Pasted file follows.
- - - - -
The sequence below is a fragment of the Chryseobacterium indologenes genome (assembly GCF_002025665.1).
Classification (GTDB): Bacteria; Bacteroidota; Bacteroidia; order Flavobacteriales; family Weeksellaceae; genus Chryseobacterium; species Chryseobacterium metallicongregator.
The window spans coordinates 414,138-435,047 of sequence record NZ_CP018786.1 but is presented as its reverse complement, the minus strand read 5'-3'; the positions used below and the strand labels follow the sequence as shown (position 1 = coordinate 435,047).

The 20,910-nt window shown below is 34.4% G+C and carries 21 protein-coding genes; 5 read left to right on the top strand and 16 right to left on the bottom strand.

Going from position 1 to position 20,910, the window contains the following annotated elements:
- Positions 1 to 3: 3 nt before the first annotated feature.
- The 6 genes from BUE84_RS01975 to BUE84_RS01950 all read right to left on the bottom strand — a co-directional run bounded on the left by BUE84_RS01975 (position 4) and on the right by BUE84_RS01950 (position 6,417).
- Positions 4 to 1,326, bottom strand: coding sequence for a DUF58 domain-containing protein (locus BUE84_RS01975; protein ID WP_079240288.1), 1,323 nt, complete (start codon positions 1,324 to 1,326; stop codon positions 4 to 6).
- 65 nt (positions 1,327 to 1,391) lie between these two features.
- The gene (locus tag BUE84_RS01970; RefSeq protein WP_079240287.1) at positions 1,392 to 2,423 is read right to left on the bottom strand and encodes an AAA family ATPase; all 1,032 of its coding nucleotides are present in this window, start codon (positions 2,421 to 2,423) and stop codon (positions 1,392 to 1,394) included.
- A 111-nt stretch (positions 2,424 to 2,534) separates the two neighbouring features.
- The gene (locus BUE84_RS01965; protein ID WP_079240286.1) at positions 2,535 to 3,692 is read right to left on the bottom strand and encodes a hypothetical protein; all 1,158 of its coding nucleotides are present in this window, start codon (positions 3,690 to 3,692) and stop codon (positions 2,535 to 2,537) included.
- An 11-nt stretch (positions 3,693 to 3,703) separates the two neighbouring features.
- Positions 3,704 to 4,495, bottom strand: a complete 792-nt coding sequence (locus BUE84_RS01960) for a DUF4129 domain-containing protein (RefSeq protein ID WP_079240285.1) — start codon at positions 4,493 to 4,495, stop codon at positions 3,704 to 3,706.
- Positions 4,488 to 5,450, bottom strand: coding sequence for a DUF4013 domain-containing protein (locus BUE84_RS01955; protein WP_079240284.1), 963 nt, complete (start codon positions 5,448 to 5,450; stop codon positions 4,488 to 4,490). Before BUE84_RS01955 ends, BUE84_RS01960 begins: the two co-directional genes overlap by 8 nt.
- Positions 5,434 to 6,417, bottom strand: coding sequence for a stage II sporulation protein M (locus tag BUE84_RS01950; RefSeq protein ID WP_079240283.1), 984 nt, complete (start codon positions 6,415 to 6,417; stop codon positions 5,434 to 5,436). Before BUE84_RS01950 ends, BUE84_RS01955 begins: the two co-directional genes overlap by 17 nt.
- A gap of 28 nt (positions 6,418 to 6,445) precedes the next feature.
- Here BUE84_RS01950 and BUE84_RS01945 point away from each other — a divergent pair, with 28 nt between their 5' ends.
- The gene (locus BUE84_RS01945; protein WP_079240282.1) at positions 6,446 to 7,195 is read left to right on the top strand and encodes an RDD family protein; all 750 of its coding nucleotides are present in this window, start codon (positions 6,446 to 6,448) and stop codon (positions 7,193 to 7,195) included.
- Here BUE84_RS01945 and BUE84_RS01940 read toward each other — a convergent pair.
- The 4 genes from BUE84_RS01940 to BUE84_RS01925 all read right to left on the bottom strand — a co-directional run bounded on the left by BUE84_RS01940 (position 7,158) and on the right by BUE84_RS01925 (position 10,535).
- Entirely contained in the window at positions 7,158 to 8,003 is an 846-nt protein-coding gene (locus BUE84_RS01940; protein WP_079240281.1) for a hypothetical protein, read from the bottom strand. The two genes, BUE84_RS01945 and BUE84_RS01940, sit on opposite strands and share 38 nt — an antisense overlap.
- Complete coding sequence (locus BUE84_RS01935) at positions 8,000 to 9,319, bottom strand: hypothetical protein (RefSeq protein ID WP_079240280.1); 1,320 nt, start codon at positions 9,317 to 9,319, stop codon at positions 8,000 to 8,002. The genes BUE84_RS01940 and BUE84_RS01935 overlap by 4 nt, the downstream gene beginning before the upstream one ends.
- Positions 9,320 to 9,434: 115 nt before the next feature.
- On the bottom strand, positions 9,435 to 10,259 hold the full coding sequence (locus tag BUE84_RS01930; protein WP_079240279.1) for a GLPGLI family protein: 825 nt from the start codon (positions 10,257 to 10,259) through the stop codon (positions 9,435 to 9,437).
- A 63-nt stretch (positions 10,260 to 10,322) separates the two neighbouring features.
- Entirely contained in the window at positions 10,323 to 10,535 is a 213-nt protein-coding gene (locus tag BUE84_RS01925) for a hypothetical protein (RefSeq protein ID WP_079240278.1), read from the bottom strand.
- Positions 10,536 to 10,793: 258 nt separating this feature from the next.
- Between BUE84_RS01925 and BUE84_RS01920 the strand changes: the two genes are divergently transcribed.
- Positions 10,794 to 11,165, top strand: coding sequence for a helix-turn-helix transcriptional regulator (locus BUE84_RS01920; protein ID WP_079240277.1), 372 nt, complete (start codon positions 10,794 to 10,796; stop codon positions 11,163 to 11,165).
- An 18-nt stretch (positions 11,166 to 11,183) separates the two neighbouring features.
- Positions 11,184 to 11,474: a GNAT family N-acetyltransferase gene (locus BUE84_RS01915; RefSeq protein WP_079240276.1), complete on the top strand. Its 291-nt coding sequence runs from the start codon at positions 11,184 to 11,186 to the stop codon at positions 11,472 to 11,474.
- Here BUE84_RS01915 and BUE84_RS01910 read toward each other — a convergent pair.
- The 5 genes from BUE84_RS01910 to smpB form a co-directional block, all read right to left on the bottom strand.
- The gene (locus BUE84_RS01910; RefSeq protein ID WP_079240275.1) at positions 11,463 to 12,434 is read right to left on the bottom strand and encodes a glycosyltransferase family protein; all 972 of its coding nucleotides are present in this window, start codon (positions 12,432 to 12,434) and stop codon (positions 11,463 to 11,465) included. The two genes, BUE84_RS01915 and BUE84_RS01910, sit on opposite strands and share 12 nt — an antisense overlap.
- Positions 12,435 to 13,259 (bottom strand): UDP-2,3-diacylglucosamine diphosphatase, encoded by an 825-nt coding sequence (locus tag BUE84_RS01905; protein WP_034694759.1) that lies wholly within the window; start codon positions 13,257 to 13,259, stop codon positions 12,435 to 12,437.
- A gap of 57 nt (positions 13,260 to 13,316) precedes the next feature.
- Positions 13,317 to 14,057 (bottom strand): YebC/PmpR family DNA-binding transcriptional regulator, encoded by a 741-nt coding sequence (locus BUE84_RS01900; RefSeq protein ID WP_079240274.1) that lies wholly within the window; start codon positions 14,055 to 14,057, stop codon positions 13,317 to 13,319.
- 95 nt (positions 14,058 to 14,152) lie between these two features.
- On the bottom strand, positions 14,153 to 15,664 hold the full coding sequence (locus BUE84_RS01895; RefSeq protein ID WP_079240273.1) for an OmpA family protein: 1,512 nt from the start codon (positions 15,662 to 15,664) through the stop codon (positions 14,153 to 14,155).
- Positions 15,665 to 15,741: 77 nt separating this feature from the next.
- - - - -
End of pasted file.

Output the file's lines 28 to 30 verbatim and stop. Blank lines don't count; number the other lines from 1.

- Positions 10,536 to 10,793: 258 nt separating this feature from the next.
- Between BUE84_RS01925 and BUE84_RS01920 the strand changes: the two genes are divergently transcribed.
- Positions 10,794 to 11,165, top strand: coding sequence for a helix-turn-helix transcriptional regulator (locus BUE84_RS01920; protein ID WP_079240277.1), 372 nt, complete (start codon positions 10,794 to 10,796; stop codon positions 11,163 to 11,165).